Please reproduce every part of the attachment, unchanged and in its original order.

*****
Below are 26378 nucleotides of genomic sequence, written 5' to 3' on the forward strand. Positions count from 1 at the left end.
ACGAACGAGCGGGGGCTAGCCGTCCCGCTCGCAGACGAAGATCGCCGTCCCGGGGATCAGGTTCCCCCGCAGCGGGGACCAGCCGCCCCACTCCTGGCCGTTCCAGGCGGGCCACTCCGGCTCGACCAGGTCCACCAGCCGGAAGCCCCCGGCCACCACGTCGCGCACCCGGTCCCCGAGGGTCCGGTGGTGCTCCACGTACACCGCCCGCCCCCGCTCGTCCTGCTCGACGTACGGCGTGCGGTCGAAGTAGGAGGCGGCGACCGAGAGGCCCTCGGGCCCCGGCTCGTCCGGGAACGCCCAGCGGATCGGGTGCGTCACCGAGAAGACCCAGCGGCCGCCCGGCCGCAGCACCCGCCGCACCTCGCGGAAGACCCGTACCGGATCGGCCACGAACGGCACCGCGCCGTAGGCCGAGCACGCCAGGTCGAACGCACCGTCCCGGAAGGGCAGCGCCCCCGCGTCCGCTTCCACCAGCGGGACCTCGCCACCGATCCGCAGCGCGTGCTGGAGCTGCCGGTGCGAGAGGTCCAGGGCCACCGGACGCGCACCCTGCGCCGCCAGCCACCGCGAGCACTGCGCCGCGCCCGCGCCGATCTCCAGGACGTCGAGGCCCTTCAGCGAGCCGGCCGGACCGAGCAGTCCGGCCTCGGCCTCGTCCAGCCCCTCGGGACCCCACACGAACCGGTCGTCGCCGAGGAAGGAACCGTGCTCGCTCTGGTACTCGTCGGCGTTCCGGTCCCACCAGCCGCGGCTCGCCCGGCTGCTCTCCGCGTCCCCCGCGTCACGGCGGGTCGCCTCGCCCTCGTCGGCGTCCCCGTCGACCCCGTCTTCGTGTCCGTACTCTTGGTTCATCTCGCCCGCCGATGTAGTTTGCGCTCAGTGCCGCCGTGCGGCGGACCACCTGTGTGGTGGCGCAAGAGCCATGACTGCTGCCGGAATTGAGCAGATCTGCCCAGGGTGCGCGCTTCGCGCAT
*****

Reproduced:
Below are 26378 nucleotides of genomic sequence, written 5' to 3' on the forward strand. Positions count from 1 at the left end.
ACGAACGAGCGGGGGCTAGCCGTCCCGCTCGCAGACGAAGATCGCCGTCCCGGGGATCAGGTTCCCCCGCAGCGGGGACCAGCCGCCCCACTCCTGGCCGTTCCAGGCGGGCCACTCCGGCTCGACCAGGTCCACCAGCCGGAAGCCCCCGGCCACCACGTCGCGCACCCGGTCCCCGAGGGTCCGGTGGTGCTCCACGTACACCGCCCGCCCCCGCTCGTCCTGCTCGACGTACGGCGTGCGGTCGAAGTAGGAGGCGGCGACCGAGAGGCCCTCGGGCCCCGGCTCGTCCGGGAACGCCCAGCGGATCGGGTGCGTCACCGAGAAGACCCAGCGGCCGCCCGGCCGCAGCACCCGCCGCACCTCGCGGAAGACCCGTACCGGATCGGCCACGAACGGCACCGCGCCGTAGGCCGAGCACGCCAGGTCGAACGCACCGTCCCGGAAGGGCAGCGCCCCCGCGTCCGCTTCCACCAGCGGGACCTCGCCACCGATCCGCAGCGCGTGCTGGAGCTGCCGGTGCGAGAGGTCCAGGGCCACCGGACGCGCACCCTGCGCCGCCAGCCACCGCGAGCACTGCGCCGCGCCCGCGCCGATCTCCAGGACGTCGAGGCCCTTCAGCGAGCCGGCCGGACCGAGCAGTCCGGCCTCGGCCTCGTCCAGCCCCTCGGGACCCCACACGAACCGGTCGTCGCCGAGGAAGGAACCGTGCTCGCTCTGGTACTCGTCGGCGTTCCGGTCCCACCAGCCGCGGCTCGCCCGGCTGCTCTCCGCGTCCCCCGCGTCACGGCGGGTCGCCTCGCCCTCGTCGGCGTCCCCGTCGACCCCGTCTTCGTGTCCGTACTCTTGGTTCATCTCGCCCGCCGATGTAGTTTGCGCTCAGTGCCGCCGTGCGGCGGACCACCTGTGTGGTGGCGCAAGAGCCATGACTGCTGCCGGAATTGAGCAGATCTGCCCAGGGTGCGCGCTTCGCGCAT